By Blak Rayne
Saturday, July 20, 2019
Harlequin Romance - The Manga Storm
As I’m sure everyone’s aware, there’s a hell of a lot of romance literature out there, because everyone and their dog has written a romance novel. That’s why the big publishers are quietly walking away from the genre. Sadly, the market has become saturated with it—small houses and, especially, self-publishing has taken control, which poses a dilemma for anyone who feels inspired to pen a romance. According to the stats, so far as of today’s date and time 1,443,059 books have been published worldwide, and almost 50% fall under the romance category. What does that tell us?
How do you market yourself in a world with too much romance? Do you find a niche?Finding a niche isn’t a menial task either, considering few exist. Fictional romance can be as down-to-earth or bizarre as you want, but I guarantee there is a book out there somewhere with a similar plot, setting or characters. Let’s face it; every plot, known to mankind, has been done. We’re all human and, unfortunately, sooner or later we all produce the same ideas. So now stories are regurgitated. What matters is how the plot's rewritten—the uniqueness of the characters and the world in which they live.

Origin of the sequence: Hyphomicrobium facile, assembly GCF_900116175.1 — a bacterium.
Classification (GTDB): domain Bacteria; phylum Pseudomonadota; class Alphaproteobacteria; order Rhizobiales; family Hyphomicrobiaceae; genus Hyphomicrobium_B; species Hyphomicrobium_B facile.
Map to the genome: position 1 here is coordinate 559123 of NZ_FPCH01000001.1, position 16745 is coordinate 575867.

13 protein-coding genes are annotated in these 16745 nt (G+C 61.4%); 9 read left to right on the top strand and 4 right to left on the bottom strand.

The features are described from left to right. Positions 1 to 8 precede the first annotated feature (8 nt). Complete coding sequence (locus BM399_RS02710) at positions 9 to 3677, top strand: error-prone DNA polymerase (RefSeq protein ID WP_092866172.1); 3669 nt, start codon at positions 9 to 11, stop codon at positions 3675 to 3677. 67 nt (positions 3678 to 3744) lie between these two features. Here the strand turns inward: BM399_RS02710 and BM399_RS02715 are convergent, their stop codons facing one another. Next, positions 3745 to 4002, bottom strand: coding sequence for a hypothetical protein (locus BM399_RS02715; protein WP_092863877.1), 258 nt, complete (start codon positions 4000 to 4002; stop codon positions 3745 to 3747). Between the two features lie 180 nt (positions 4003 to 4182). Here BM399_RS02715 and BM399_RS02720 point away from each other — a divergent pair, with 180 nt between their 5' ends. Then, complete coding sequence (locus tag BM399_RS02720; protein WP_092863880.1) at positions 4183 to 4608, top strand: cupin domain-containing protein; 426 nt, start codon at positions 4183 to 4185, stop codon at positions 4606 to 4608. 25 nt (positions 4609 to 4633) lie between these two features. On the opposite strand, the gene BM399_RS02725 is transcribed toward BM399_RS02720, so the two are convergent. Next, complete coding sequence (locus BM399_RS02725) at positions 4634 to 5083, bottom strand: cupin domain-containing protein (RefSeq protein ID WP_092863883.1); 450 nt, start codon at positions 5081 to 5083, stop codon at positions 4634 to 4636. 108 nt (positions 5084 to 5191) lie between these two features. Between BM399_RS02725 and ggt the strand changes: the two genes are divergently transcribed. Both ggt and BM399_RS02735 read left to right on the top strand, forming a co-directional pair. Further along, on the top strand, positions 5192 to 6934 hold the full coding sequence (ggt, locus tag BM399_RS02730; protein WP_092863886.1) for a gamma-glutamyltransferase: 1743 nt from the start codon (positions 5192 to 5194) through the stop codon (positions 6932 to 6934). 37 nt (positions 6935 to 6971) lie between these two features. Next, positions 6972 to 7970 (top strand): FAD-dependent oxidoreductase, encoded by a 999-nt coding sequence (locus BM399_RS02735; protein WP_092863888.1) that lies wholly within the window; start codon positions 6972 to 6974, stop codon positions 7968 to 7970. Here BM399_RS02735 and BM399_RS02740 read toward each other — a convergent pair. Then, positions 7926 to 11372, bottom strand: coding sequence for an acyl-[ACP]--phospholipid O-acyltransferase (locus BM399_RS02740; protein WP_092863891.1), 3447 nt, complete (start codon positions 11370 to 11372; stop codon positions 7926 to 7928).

Should you go from novel to comic? Perhaps, but don’t get too excited because Harlequin Romance has been doing this for a while. They noticed that manga sales were on the rise not just in North America but worldwide, so they jumped on the bandwagon.
I'm not a big fan of Harlequin romance novels; most are too cookie-cutter for me. However, that doesn’t mean there isn’t the odd gem. Harlequin authors follow a formula—a formula that has worked well to keep sales above average for the company. I won’t get into sales stats or the past controversies associated with Harlequin, but what I do want to address is Harlequin’s involvement in the manga industry. I wanted to know how the mangas held up against the novels and, honestly, I’m not impressed, and I’ll explain why.
The following list is a handful of Harlequin manga titles I’ve read to date. The only way to understand is to research, and that’s what I did. The stories are not in any particular order. Also, I’ve added my opinion of each plot along with art and story star ratings. Something else I should mention, and this is important, these manga titles are approximately 129 pages each, give or take a page.
The Italian’s Deal for I Do
Artist: Shion Hanyu
Story: Jennifer Hayward
Art: 4 Stars
Story: Predictable. 3.5 Stars
The Promise / Taggart’s Bride
Artist: Yukako Midori
Story: Sharon Sala / Allison Leigh
Art: 3 Stars
Story: Good at first but then trickled to boring fast. 3 Stars
Salzano’s Captive Bride
Artist: Banana Sarusuberi
Story: Daphane Clair
Art: 4 Stars
Story: Interesting, but the male lead was difficult to like. 4 Stars
The 200% Wife
Artist: Megumu Minami
Story: Jennifer Greene
Art: 5 Stars
Story: Charming story, cookie-cutter, yes, needed more at the end. 4.5 Stars
Married for the Tycoon’s Empire Brides for Billionaires 1
Artist: Kazuna Uchida
Story: Abby Green
Art: 3.5 Stars
Story: Nice story and down-to-earth characters. 4 Stars
The Best Man and the Bridesmaid
Story: Liz Fielding
Art: 5 Stars
Story: Typical friend zone story, cliché as hell, but still a good read. 4.5 Stars